The Maryland Filmmakers film festival took place Wednesday, showcasing a wide range of student-created movies. From casino robberies to the life-changing decision of whether to get coffee, these short films showcased the creativity and artistry of filmmakers at the University of Maryland. Here’s what I thought of the films. 

Taste of It, directed by Elaine Li 

The first film of the night, by Elaine Li, an alumna of this university, tells the story of two siblings as they plan a casino robbery. The plot and dialogue are cryptic, showing what could happen in the future. So while I understood the basic gist of what the two were planning, I never really understood their motives or end goals. 

What stood out the most for me was the visual style and cinematography, which blended beautiful, crisp shots with some subtle editing to make even the most mundane motions captivating. Overall, I could tell that Li’s style was fully realized in this film, and I was thoroughly impressed with the cinematography from beginning to end. 

The Auteur, directed by Stone Heyman

Filmed in the style of a mockumentary, The Auteur is a satirical look into the life and work of one pretentious, arrogant director: Stone Heyman. Starring in his own film, Heyman plays a director with a gargantuan ego. 

I saw many similarities between this project and The Office, from the faux seriousness of the dialogue to the absurdity of Heyman’s character. He most resembled Michael Scott, which was clear from how all of his co-workers hated him. I loved one particular scene where Heyman sits down with an actress and tells her to repeat her lines about 15 times, over and over again. That one scene is the film in a nutshell: absurd, silly and absolutely hilarious.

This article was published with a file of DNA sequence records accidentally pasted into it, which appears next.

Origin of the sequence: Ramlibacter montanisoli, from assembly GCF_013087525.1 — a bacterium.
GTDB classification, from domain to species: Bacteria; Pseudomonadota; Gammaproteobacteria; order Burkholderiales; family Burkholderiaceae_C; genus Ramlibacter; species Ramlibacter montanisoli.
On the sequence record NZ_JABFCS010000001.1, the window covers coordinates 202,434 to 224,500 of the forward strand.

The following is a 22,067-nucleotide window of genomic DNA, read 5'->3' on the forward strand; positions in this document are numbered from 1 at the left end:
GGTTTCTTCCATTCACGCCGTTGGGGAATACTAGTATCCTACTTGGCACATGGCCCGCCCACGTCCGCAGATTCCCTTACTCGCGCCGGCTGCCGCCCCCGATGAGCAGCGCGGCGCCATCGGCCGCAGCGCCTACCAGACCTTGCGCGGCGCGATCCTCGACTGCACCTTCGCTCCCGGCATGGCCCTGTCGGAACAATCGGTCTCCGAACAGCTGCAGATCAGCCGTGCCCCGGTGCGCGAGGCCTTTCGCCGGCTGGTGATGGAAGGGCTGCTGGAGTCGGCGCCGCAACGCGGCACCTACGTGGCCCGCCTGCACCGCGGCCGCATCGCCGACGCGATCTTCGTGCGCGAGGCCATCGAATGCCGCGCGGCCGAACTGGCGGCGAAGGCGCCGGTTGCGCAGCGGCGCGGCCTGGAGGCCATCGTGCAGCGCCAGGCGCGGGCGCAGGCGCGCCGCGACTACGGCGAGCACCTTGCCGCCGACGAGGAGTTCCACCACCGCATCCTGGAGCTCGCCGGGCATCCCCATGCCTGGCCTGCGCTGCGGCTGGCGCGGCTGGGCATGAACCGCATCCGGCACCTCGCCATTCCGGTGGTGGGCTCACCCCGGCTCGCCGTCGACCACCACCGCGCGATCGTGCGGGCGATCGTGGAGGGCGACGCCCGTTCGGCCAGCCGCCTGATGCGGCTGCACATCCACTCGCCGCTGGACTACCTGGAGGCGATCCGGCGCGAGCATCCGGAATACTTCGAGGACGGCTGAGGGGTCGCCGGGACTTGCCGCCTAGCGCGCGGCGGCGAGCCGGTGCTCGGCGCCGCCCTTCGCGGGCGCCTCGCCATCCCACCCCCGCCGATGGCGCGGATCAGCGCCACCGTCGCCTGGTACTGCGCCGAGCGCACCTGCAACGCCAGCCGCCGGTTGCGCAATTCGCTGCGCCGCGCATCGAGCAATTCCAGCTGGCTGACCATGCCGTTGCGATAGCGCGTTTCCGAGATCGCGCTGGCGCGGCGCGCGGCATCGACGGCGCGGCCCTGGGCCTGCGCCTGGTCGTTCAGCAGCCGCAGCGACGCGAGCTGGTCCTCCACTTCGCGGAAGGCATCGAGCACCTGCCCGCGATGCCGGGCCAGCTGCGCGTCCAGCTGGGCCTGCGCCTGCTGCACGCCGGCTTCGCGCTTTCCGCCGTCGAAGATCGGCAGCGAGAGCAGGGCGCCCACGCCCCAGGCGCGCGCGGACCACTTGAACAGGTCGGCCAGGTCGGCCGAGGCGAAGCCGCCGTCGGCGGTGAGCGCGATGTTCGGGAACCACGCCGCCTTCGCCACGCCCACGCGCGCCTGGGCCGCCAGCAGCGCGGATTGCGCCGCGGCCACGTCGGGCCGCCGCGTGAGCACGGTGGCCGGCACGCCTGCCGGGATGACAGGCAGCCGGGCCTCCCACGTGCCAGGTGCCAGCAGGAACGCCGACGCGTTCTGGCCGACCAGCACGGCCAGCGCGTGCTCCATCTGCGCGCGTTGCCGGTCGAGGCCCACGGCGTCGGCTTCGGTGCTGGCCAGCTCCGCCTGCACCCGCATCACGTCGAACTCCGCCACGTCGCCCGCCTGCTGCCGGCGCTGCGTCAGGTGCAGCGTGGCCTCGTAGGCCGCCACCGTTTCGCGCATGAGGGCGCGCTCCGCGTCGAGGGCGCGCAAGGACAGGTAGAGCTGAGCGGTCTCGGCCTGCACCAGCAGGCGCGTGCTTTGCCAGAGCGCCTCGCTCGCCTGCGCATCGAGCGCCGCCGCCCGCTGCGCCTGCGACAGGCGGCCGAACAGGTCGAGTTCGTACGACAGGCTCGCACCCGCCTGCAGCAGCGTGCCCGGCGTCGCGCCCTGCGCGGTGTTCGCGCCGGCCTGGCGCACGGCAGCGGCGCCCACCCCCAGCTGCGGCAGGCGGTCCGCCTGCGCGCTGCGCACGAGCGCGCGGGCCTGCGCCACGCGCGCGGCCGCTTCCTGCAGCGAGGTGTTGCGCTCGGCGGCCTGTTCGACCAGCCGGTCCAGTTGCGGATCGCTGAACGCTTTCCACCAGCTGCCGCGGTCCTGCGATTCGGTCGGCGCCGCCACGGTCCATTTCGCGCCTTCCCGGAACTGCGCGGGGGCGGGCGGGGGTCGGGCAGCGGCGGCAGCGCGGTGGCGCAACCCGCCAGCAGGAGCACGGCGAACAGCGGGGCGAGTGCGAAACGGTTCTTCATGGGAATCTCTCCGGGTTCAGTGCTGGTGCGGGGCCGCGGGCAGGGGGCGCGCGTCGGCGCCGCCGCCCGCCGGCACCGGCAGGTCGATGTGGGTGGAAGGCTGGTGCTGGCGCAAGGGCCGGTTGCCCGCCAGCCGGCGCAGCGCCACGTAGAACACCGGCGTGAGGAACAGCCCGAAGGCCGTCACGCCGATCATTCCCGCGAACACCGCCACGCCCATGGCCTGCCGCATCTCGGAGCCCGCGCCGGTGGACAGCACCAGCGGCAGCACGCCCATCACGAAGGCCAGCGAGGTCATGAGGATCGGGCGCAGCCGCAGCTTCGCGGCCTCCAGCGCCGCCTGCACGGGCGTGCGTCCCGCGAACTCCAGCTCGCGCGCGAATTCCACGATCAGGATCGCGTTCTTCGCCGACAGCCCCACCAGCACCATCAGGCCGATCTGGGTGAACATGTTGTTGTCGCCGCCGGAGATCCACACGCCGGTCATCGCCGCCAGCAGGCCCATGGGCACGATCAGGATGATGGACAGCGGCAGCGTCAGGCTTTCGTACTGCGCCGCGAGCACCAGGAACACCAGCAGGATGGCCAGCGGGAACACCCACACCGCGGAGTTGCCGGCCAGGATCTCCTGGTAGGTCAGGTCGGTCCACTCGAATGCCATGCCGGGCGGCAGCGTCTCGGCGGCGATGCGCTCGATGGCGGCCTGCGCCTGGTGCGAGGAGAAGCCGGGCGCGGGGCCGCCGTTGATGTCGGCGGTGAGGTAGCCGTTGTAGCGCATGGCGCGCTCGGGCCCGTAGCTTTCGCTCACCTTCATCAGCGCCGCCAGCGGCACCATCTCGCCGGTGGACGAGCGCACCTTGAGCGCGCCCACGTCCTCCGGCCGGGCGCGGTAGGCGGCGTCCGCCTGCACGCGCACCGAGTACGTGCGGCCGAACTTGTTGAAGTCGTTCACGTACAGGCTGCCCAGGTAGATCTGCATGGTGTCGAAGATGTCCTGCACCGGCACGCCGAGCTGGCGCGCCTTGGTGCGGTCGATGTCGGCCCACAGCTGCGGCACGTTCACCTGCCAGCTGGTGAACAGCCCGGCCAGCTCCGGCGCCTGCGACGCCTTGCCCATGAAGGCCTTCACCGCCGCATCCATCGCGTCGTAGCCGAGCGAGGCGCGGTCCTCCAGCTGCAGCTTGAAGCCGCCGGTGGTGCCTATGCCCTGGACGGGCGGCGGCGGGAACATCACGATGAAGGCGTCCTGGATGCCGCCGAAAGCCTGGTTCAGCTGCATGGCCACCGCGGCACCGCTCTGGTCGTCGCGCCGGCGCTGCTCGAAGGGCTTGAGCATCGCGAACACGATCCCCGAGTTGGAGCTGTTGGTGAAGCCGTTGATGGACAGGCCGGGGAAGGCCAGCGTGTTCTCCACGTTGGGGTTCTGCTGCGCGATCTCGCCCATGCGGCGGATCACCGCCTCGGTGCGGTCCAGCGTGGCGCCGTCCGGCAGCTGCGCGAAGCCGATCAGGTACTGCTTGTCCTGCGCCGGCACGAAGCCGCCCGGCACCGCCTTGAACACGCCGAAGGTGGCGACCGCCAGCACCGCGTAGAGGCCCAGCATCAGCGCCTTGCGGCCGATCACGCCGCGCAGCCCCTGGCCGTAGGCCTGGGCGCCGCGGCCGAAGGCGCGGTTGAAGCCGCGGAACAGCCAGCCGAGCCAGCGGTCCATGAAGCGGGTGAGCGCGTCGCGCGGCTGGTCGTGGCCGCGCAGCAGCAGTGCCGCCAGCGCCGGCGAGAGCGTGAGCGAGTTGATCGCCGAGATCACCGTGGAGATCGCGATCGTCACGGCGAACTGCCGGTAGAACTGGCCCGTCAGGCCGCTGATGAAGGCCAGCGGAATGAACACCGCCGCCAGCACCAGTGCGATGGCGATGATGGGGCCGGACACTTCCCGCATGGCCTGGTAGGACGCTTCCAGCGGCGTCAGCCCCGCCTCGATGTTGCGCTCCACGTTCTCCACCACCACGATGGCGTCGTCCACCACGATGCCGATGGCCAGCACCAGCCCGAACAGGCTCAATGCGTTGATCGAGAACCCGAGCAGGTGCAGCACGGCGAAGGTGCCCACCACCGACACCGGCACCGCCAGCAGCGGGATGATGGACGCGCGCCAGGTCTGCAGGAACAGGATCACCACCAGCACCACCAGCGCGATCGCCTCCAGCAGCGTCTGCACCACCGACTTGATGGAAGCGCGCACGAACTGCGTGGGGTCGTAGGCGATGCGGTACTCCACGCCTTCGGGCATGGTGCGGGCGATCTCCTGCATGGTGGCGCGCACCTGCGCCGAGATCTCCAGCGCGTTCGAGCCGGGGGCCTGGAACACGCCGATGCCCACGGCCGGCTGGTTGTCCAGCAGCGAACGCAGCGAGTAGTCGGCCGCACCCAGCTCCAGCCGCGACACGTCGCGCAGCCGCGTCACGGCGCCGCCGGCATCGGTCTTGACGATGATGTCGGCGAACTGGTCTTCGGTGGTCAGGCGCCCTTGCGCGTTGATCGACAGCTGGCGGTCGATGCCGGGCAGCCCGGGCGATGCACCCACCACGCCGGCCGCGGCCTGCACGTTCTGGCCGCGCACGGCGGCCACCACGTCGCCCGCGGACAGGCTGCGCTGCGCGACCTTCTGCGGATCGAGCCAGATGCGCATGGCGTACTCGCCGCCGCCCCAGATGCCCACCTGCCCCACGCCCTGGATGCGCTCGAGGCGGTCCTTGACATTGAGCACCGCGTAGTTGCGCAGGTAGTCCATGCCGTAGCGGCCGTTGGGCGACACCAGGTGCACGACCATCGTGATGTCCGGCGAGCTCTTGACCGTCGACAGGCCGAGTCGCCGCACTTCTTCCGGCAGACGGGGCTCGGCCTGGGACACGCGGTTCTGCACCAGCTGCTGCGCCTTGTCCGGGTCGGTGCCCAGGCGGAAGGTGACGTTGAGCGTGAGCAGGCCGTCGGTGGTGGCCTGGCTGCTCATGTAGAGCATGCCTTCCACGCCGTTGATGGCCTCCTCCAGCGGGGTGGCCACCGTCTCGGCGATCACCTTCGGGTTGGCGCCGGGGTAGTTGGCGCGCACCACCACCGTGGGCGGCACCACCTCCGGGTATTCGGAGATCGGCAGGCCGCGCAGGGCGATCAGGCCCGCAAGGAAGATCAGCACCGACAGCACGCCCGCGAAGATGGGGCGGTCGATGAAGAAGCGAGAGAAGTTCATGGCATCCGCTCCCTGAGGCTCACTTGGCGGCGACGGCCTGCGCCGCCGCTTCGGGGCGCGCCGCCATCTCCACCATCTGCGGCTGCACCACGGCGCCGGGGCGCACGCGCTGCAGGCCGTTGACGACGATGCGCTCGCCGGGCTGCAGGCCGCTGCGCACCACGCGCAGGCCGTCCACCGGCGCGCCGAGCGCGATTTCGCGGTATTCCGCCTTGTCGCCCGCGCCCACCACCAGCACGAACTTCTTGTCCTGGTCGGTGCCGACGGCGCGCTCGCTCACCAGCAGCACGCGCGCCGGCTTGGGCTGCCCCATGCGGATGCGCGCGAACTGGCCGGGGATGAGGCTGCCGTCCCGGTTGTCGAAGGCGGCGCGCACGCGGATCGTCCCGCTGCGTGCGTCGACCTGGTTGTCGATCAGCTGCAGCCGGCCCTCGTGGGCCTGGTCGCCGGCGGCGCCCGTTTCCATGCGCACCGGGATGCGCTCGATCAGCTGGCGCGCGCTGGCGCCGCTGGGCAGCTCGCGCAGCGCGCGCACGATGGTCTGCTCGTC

[Anissa Mose’s strawberry confections are her respite from the world of college soccer]

The Sound Behind, directed by Robert Wolle

One of the more serious films was The Sound Behind, a story about a person plagued with anxiety and tinnitus. The film took place mostly in the main character’s room, following them as they attempt to escape a haunting ringing in their ears. There’s very little dialogue, leaving room for an impressive score and accompanying sound design that also came from the director himself. 

The film’s recreation of tinnitus itself was stellar, immersive and even overwhelming, at times. I especially liked that many scenes drew inspiration from horror movies, using lighting to emphasize the person’s feeling of being overwhelmed. Wolle did a wonderful job with the soundtrack, which felt eerie and unsettling in a way that perfectly matches the tone of his scenes. 

Overthinking, directed by Michael Zimmerman

Last was Overthinking, a film with a self-explanatory title. The film follows an indecisive student as he tries to decide whether to get coffee, which in his eyes, is one of the most important decisions of his life. I loved the tone; it doesn’t take itself too seriously and really leans into the absurdity of overthinking. 

Our protagonist thinks of every consequence possible of getting coffee, from failing a test and becoming homeless, to running into a girl who would become the love of his life. The actors have great chemistry, and I especially loved the quirky, confident energy of the lead. I also liked the bit of hand-drawn animation in the film; it was the cherry on top of a funny, lighthearted movie about something as simple as a guy getting a cup of drip.

If you’d like to check out these movies yourself, you can watch them on the Maryland Filmmakers’ YouTube.  

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